Then there are jobs which just cant justify an additional human component on the chain as they have been replaced by the ease of self-service, causing disruptive changes in the market – think travel agents (as people do their own flight and hotel bookings) and secretaries (as managers handle our own mail, appointments etc), postal delivery, bank teller, the list goes on.  

What we know for certain is that if technology can manage a process more efficiently than we can,  then the tech option will be adopted and that job will fall away which leaves us to deploy humans to jobs which computers can’t (and that’s why artificial intelligence is so scary and why we have movies that even postulate a scenario where you can have a relationship with a computer). Science fiction stuff, you may say, but when I see how addicted to their smart phones people are, Facebook and Snap chat I am thinking that anything is possible.

There is even the story of Senji Nakajima, who claims he enjoys the 'perfect' relationship with 'Saori' a blow up doll – even taking the dummy out shopping to buy it fancy outfits – despite the fact that he is married to a woman with whom he has two children. Senji, 61, from Nagano, lives with his life-size doll in his apartment in Tokyo where he enjoys a physical relationship with it – but he claims he is happy because his plastic companion isn't 'after only money'. Based on that don’t rule out a digital relationship!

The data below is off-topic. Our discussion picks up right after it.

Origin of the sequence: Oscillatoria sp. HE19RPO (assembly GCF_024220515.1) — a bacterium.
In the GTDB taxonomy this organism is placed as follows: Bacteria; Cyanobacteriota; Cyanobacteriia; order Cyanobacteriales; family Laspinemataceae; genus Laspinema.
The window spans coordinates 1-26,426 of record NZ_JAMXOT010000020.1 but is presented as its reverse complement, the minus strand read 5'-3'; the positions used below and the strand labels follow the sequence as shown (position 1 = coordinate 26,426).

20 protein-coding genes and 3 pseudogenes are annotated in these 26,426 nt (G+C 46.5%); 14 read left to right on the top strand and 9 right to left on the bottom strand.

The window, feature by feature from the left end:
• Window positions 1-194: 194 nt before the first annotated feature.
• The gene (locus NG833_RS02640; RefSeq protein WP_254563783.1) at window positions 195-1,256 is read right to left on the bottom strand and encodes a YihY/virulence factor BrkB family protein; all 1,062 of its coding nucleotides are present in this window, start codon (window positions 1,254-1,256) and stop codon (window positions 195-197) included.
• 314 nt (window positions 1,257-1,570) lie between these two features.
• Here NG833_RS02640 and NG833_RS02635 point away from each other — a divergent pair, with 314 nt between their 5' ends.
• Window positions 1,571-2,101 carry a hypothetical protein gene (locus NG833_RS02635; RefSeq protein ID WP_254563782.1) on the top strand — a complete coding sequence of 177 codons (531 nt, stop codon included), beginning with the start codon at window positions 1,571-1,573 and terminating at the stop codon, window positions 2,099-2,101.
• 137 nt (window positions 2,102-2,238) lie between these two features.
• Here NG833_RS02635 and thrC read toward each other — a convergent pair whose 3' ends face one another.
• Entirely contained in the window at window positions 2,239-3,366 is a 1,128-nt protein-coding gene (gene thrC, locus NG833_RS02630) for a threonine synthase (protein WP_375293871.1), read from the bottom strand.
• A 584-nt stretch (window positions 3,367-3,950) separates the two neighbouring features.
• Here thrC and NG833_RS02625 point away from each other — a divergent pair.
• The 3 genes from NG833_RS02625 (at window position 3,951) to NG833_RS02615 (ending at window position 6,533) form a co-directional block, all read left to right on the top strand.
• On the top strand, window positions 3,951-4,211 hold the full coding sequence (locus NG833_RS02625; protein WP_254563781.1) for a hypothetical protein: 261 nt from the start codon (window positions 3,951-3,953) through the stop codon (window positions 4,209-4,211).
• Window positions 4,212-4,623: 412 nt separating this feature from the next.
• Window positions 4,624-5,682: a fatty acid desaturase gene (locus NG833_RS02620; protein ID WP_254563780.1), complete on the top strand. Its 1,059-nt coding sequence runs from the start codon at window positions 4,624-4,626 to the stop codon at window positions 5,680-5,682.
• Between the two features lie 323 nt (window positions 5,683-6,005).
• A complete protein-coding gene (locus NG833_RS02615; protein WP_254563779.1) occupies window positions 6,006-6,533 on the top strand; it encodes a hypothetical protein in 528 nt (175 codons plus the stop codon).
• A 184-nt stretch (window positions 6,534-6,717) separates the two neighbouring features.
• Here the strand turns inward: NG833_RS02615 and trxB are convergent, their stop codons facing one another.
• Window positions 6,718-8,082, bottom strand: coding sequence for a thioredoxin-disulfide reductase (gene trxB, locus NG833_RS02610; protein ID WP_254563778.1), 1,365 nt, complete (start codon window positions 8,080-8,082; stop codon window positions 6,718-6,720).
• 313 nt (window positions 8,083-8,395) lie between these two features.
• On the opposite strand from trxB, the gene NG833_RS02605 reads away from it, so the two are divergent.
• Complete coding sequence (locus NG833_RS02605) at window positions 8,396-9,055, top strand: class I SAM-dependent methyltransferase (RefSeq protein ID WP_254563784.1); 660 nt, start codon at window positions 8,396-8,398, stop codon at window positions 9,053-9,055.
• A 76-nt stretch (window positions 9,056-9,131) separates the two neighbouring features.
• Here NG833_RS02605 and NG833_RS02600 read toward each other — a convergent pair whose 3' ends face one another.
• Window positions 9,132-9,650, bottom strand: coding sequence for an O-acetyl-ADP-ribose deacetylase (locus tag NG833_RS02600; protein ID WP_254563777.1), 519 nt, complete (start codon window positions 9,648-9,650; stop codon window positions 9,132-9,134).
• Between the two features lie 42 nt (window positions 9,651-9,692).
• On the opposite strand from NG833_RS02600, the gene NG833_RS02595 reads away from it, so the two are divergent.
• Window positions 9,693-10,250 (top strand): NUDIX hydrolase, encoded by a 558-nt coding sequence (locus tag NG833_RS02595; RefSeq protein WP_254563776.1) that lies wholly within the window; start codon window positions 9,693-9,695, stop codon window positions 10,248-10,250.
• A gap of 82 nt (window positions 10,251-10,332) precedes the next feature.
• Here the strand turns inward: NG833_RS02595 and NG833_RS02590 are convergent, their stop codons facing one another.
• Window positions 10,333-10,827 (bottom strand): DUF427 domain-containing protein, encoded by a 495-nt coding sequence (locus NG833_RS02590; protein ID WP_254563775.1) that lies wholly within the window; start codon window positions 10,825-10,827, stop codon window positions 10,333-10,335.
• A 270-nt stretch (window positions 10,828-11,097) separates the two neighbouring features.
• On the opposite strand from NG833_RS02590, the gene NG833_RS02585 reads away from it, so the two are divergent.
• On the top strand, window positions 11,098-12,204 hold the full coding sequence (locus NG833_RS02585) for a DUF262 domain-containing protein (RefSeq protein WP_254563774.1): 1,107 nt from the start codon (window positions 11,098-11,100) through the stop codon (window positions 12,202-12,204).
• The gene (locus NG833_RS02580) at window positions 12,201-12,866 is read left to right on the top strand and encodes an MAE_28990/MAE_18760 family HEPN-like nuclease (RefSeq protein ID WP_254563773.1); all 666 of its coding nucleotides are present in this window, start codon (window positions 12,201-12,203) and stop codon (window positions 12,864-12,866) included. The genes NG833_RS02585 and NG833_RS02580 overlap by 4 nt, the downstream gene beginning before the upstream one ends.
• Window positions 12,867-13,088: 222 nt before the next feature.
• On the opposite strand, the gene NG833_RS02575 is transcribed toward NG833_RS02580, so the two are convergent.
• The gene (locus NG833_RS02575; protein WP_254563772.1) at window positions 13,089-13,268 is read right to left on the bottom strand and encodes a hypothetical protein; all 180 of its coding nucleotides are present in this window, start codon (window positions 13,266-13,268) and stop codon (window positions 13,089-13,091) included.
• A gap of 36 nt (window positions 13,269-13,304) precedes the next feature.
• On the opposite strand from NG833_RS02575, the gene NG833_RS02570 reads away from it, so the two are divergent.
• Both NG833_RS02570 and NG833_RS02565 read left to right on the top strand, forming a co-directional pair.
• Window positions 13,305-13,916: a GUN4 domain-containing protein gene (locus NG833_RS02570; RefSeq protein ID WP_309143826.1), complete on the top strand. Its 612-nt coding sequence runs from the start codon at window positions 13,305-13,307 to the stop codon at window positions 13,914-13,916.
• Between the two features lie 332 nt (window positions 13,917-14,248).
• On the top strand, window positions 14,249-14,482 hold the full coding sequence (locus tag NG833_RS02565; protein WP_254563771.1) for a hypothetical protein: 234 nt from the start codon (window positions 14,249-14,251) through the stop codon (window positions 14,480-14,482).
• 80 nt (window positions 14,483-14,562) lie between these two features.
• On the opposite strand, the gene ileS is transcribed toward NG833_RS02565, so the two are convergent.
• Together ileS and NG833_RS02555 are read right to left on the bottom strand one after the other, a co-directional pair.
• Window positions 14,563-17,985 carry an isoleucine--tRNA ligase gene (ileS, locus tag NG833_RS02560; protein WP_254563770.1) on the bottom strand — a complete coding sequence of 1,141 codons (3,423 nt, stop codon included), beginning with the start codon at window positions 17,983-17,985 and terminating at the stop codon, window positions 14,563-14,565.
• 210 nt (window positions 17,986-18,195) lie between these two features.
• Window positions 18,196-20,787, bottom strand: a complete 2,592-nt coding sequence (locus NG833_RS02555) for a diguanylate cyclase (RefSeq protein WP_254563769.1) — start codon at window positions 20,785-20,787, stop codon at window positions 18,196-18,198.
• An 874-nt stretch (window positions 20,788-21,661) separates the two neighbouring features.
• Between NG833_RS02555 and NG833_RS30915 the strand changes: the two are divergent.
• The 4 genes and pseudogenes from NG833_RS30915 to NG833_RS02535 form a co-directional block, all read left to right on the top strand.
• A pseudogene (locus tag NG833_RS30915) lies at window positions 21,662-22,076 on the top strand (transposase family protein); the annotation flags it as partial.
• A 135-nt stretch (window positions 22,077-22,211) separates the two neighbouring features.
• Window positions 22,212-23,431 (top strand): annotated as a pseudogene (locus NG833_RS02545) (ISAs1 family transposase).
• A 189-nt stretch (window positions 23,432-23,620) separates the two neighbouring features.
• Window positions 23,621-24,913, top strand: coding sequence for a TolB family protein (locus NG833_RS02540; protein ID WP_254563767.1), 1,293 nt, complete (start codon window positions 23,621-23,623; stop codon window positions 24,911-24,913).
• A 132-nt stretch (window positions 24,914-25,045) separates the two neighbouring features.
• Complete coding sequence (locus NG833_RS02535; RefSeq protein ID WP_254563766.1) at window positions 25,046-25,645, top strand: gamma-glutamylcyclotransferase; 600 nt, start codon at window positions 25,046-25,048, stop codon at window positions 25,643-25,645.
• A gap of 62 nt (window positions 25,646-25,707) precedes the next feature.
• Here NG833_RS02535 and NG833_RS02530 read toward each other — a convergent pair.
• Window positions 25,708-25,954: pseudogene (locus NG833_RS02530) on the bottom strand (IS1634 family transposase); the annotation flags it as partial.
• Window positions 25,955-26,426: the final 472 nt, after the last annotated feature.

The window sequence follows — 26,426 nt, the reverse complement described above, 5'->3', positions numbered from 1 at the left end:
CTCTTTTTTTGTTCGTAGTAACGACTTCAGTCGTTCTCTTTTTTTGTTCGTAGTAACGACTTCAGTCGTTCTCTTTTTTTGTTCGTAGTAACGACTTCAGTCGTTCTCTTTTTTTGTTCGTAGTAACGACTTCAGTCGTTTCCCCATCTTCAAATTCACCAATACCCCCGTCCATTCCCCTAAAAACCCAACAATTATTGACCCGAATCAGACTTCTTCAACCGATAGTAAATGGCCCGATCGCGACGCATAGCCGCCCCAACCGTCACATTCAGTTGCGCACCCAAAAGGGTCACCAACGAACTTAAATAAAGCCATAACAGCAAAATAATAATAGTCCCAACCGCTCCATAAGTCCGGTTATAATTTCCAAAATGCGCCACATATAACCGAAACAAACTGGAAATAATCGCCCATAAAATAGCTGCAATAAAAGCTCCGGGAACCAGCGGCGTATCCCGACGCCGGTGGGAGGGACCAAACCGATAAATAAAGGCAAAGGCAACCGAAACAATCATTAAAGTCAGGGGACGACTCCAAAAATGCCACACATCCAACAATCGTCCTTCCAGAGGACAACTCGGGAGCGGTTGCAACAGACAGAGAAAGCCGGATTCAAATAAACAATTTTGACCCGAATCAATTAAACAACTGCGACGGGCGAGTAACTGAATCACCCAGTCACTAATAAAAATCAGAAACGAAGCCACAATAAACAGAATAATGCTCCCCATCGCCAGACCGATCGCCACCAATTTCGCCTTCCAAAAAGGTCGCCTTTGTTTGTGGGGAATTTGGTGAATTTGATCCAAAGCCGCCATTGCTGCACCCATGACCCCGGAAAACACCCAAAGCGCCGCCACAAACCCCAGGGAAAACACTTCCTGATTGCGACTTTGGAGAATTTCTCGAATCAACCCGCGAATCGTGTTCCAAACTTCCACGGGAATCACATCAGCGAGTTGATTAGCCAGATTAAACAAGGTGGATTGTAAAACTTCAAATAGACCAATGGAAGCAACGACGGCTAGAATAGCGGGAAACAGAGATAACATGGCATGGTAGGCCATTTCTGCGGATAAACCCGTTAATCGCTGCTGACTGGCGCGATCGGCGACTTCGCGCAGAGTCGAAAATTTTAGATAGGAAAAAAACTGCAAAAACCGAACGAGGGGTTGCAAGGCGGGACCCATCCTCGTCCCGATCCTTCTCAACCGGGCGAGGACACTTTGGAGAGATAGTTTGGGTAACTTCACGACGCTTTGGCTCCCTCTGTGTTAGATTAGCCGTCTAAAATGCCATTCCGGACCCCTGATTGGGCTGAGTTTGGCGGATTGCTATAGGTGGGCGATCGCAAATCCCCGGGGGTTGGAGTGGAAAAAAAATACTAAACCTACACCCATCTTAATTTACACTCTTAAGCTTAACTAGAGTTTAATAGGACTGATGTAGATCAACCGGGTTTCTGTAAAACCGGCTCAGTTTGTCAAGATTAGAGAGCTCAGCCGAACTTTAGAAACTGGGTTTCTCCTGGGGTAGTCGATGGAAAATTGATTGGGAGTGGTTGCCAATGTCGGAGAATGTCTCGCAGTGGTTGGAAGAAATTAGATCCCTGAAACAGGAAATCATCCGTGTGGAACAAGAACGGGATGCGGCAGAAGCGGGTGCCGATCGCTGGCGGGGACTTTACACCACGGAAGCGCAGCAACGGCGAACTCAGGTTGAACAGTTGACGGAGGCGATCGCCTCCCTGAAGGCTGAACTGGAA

The best way to predict where the future lies is to see trends which can act as a sign of where we are going and then adapt our world of work and education to that future. It’s almost certain that jobs in the green environmental sectors will be huge, the mental health field has exploded – once a territory ringfenced for psychiatrists and psychologists we are seeing the need for mental health counsellors in a range of organisations.  When it comes to education, we need to overhaul it completely.

Our current system spends so much time and effort into teaching children how to answer questions instead of how to ask questions (and computers are lousy at asking questions). Problem solving and critical thinking skills will be the skills in most demand…and then adding judgment into the mix (computers are also lousy a prioritising and determining what’s important).

As remote and flexible workers will become more commonplace  there is a need to teach students true team working so that they will be adaptable and cooperative enough to work in multi-disciplinary teams where there is less familiarity within the team members and often cultural differences which means that an advanced level of inter-personal skills and cooperativeness is required in order to be effective and accepted – in other words being on your best behaviours – which currently many employees don’t bother about in their all too comfortable job and familiar  team environment (not sure a computer can do that either!).

What this all boils down to is that for now and far into the future, machines and robots work for and on behalf of mankind, not the other way round, relieving their human masters and mistresses of menial or repetitive tasks, freeing up humans for critical-thinking functions.  And let’s face it, no-one wakes up one day and decides that what they really want to do in life is clean lavatories!

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Export Processing Zones: How to Get SEZA to Sizzle

23rd September 2020
Export Processing Zone (EPZ) factory in Kenya

In 2005, the Business & Economic Advisory Council (BEAC) pitched the idea of the establishment of Special Economic Zones (SEZs) to the Mogae Administration.